The Oregon “Cool Schools” Initiative (House Bill 2960) directs the Oregon Department of Energy to provide zero to low-interest loans and grants to school districts for energy efficiency building improvements. Governor John Kitzhaber, the bill’s main proponent, argues that HB 2960 will create healthier, more energy efficient schools and create jobs. However, given the propensity of government to overestimate the benefits of its programs while completely understating the costs, the economic impacts of HB 2960 most likely will yield the opposite results of what Gov. Kitzhaber claims.
Luckily, Oregon has a case study in Washington State. Washington initiated a similar program in 2005, and the results were underwhelming. A recent report from the Washington Policy Center shows the costs of the program greatly outweighed the benefits. First, many of the new “green” schools actually used up to 52% more energy than predicted, and some were even less efficient than buildings that were decades old.
Second, most of the money that went to each school was spent on meeting the program’s guidelines and not to energy savings. For example, the Spokane School District spent $455,826 bringing Lincoln Heights Elementary up to the “green” requirements. Only $81,000 (18%) was spent on energy efficiency measures, while the rest (82%) was spent on meeting other requirements that didn’t yield any energy savings. In addition, estimates reveal that the payback time on these “green” improvements is about 43 years. Since virtually no school goes that long without making any changes, it is very likely that energy efficiency investments will never pay for themselves.
Third, student scores at these “green” schools were not significantly improved. In fact, student performance was 25% below what was promised by the Office of the Superintendent of Public Instruction in 2005. Moreover, academic performance was lower on average at “green” schools than at comparable schools in the same district, according to the State Board of Education’s Accountability Index. Students in these schools are actually performing worse and at a higher cost to Washington taxpayers.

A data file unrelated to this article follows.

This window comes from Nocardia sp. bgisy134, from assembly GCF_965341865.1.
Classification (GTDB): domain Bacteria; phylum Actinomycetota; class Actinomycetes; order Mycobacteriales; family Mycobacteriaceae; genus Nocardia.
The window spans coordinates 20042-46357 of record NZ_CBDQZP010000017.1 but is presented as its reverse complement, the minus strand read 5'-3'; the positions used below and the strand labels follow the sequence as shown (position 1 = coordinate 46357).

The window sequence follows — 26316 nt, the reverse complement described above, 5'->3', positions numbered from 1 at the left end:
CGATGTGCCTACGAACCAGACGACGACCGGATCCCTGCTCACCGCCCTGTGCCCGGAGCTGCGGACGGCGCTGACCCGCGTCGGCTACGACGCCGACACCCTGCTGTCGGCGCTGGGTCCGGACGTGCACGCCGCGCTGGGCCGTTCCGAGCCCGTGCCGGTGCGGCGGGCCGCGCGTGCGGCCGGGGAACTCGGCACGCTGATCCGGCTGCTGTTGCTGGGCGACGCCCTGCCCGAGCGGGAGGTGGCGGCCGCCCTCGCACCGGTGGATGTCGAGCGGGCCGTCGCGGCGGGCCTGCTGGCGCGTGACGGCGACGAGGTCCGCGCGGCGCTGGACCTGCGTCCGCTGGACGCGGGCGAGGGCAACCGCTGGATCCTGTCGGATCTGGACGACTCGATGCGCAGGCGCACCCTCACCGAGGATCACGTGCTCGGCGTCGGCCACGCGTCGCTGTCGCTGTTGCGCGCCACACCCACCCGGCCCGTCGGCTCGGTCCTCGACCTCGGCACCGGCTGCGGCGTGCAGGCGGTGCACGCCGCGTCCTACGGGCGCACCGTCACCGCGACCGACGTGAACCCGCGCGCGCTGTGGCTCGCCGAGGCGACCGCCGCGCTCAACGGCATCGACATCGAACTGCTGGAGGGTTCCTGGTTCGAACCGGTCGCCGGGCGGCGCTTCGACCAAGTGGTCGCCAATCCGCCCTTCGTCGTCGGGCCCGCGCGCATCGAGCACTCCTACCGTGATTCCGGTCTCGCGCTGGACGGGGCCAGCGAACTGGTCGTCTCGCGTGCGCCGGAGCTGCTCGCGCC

Washington’s experiment should provide us with a lesson on why “green” projects such as these almost never pan out. Instead, Gov. Kitzhaber and other proponents of HB 2960 tout the popular phrase “job creation.” The question we should be asking is, job creation for whom and for how long? HB 2960 requires that schools receiving initiative funds only hire Oregon-based contractors and that district employees not perform work constituting over 5% of the project’s total cost.
Gov. Kitzhaber and his staff also claim that for every $1 million spent, 10 to 15 jobs will be created. How would spending approximately $67,000 to $100,000 per job add jobs to the economy, especially when these jobs are temporary? What the Governor does not mention is how many jobs will be lost for every “Cool Schools” job that is created. Basically, HB 2960 carves out a nice little temporary benefit for a small group of people at the expense of all Oregon taxpayers. What is ignored are the unseen costs to the overall economy, such as jobs not created had the funds been efficiently spent by individuals, and also the goods that those workers could have produced had resources been employed in different areas.
Washington’s “green” schools debacle should show Oregonian lawmakers that these types of endeavors are often fruitless and result in wasted tax dollars, lost jobs and misallocated resources. Why should Oregonians be forced to “invest” in an initiative where they will never see any returns or any noticeable long-run benefits? They shouldn’t, and legislators should consider the wider economic impacts of HB 2960 before blindly passing it.
Michael Bastasch is a research associate at Cascade Policy Institute, Oregon’s free market public policy research organization.